All of the expected Wear OS software features are here, such as on-device notifications, exercise tracking, Google Pay, and Assistant support. Wear OS, even before the big 3.0 update clearly has a lot of features, but they can be frustrating to use. For example, Assistant is a lag fest, and you need to enter a PIN to use Google Pay on that tiny screen. The onboarding process is a confusing assault of modals and dialogs you have to agree to and swipe through, and then you have to install the Wear OS app on your phone just to get the watch working. Really, this sums up the software situation for Wear OS. Robust, but annoying.
Once set up, you can install the Google Fit app on your phone to track exercise. If you thought the Wear OS app would offer tracking, think again—improved fitness tracking is one of the features that’s supposed to come in the Wear 3.0 update… eventually. There is the Mobvoi app, which offers a much more extensive selection of exercise tracking options over Google's Fit app. That's three off-device apps for something ironically called a smartwatch. Luckily you are free to choose which apps you prefer for your exercise tracking. TicMotion is included with Mobvoi’s software, which offers a toggle to auto-detect your exercises, a rarity on Wear OS devices. However, just like the TicWatch Pro 3, automatic exercise detection can be hit and miss. You can also use popular third-party apps like Runkeeper to track your exercise. So even though setting up the device is a confusing mess of agreements and apps, the silver lining is that an open ecosystem affords you some personal choice. Sadly a system wipe is still required if you wish to connect the watch to a new phone, another annoyance I'm honestly surprised is still an issue with Wear OS.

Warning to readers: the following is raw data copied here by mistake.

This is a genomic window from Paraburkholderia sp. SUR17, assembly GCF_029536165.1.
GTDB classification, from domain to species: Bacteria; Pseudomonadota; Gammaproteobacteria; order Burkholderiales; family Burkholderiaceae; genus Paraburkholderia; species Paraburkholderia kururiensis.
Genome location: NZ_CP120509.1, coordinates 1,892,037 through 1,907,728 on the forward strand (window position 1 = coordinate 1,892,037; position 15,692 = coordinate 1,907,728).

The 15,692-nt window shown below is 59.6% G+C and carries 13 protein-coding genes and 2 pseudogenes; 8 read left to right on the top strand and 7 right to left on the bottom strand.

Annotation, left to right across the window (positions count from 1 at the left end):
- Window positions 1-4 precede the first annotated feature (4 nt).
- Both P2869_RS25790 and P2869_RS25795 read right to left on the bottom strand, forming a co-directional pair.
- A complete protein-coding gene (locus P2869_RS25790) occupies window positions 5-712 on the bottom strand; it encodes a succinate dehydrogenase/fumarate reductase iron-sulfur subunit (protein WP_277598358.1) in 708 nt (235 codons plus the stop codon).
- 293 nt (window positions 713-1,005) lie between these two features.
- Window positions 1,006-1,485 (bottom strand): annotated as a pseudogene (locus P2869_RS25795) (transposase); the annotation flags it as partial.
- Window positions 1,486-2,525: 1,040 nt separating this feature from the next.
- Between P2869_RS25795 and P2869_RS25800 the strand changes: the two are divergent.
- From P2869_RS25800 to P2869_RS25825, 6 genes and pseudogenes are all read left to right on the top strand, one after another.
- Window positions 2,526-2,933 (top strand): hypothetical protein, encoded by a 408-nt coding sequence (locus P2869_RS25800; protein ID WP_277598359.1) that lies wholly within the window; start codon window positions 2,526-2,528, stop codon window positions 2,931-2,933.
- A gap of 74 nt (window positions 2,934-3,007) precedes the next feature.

From left to right: Wear OS, Google Fit, and Mobvoi
Battery life is excellent, and even though the 380mAh battery pack sounds small, you'll get two days out of a single charge, and that’s with always-on display and continuous heart rate tracking. If you let the screen sleep and you turn off constant heart rate tracking, you'll get almost five days on a single charge, and there's also a unique Mobvoi feature called Essential Mode that will allow you to eke out even more battery life by sacrificing most of the smart features. While everyone's use case will be different, there are sufficient battery-saving options to keep everyone happy.
But when it comes to third-party software, well, things aren't great. Wear software development has stagnated dramatically, seeing as there was no incentive for anyone to develop apps for a seemingly abandoned OS. While new faces have been released here and there for the last few years, things have definitely picked up since Samsung's Galaxy Watch4 announcement. This is all to say that the current Wear OS ecosystem isn't all that healthy, though things are looking much brighter than they have in a while. So as far as genuinely useful apps go, it's slim pickings, but this could change soon. For instance, Spotify finally added an offline play function to its Wear app.
Should you buy it?
Maybe. The price is right, and the hardware is on point, but some of the functionality feels useless when the watch is so bulky. Few people will want to wear the TicWatch E3 through the night, cutting out the usefulness of sleep tracking and 24/7 heart monitoring. Sure, you can still technically perform these actions, but you won't be comfortable, and last I looked, paying a couple of hundred bucks to be uncomfortable isn’t awesome. Then again, exercise tracking works well, and the watch supports tracking with many different third-party Android apps, so if you're into sports and exercise, the TicWatch E3 excels at its price point.
So, it all comes down to what you're looking to do with a Wear OS device. Technically the TicWatch E3 is almost as competent as its older brother, the TicWatch Pro 3, offering a similar feature set in a cheaper package. You're not going to win any style contests wearing the TicWatch E3, and you'll have to patiently wait for the Wear 3.0 update to land in 2022, but if you're the sort that requires the best tech on the market right now… well, that’s not the TicWatch E3. It is, however, a good budget smartwatch for $200.
Buy it if...
- You require a cheap Snapdragon Wear 4100 device right now
- You want to ensure your smartwatch will receive the Wear 3.0 update
Don't buy it if...
- You require sleep and heart tracking at night
- You're impatient and want the latest software